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III: Research ties rising auto premiums to factors like car tech, medical bills

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A new study by researchers from Temple and the Universities of Alabama and Wisconsin ties rising premiums to factors like the cost of medical care and repairing more advanced vehicles rather than heightened auto insurer profits.

“Keeping expenses low and on budget is a key concern for nearly all Americans, which is one reason why the Triple-I’s article on the nine ways to lower your auto insurance costs is one of the most widely read items at our website each year,” III CEO Sean Kevelighan said in a statement Jan. 7. “While it can be seemingly easy to suggest insurance rates are solely a result of a carrier’s desire to make a profit, a fact most in the business already know is that underwriting oftentimes represents a small fraction of operating profit. The study set out to illustrate and explain the real drivers of auto insurance rates, many of which the carrier has absolutely no control.”

The study in the NAIC’s Journal of Insurance Regulation by Martin Grace, J. Tyler Leverty and Lawrence Powell found a strong correlation (0.982) between the cost of insurance and the cost of auto body repair. However, it addressed the issue in the context of advanced vehicle technology rather than any behavior on the part of body shops. And it didn’t present this technology, the operations needed to restore it or the collision repair industry in general as items demanding a public policy fix.

“Importantly, it is beyond the scope of this study to pass judgment on the use of special materials or safety features. Both offer value to consumers and society,” the researchers wrote. “Nonetheless, discussion of auto insurance costs is not complete without including these topics. …

“There are many potential strategies for reducing the cost of auto insurance. Seatbelts and airbags reduce the severity of bodily injury losses but do nothing to limit the frequency of accidents. Antilock brakes, lane sensors, blind spot monitors and collision avoidance systems reduce loss frequency but increase property damage severity. … Considering the tradeoffs involved in any given strategy is crucial to successful public policy.”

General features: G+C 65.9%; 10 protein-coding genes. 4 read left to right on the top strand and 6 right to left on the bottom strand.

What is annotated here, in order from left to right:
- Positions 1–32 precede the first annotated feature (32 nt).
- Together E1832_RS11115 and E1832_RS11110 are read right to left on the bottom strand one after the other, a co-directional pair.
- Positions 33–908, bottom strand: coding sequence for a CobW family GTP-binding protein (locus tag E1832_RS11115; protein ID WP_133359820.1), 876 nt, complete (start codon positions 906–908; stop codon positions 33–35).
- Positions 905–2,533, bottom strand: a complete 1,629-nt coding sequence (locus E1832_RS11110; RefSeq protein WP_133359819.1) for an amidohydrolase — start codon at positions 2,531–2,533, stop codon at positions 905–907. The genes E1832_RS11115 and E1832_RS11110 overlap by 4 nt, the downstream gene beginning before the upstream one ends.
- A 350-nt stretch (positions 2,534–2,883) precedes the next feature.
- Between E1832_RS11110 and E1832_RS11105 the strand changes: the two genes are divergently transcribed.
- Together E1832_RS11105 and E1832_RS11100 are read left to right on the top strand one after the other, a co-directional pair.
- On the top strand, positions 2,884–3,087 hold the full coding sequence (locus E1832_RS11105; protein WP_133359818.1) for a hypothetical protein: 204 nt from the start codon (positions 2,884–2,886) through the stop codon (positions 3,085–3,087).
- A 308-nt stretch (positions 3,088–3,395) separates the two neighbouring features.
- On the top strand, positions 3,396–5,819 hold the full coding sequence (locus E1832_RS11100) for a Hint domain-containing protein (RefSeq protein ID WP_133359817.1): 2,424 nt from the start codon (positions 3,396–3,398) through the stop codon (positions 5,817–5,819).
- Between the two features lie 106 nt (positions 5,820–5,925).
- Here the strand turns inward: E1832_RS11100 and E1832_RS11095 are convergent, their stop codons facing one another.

ADAS and light, strong materials are incentivized by the insurance industry-funded IIHS’s crash safety ratings anyway.

“(E)fforts to reduce property loss severity are ill-advised because they are likely to involve making cars either less safe or less fuel-efficient,” the researchers ultimately concluded.

The researchers also predicted that severity would be felt less as technology lowered frequency.

“Some of the contributing factors, such as crash repair costs, should partially self-correct over time,” Grace, Leverty and Powell wrote. “Once a critical mass of the vehicle fleet has crash-avoidance technology, the reduction in loss frequency should offset at least part of the increase in loss severity.”

A III news release also emphasized premium solutions other than collision repair:

The study examines several strategies to reduce the price of auto insurance, including:

• Outlawing the use of handheld cell phones and texting while driving, and enhancing enforcement of existing laws

• Controlling escalating medical care costs and addressing the role auto insurance plays in subsidizing insufficient payments from other healthcare payors

• Reforming civil justice systems to reduce incentives to inflate claims and to limit monetary damages for pain and suffering

It’s particularly interesting to see what the researchers had to say about medical inflation, which the researchers called “highly correlated” (0.986) with insurance inflation.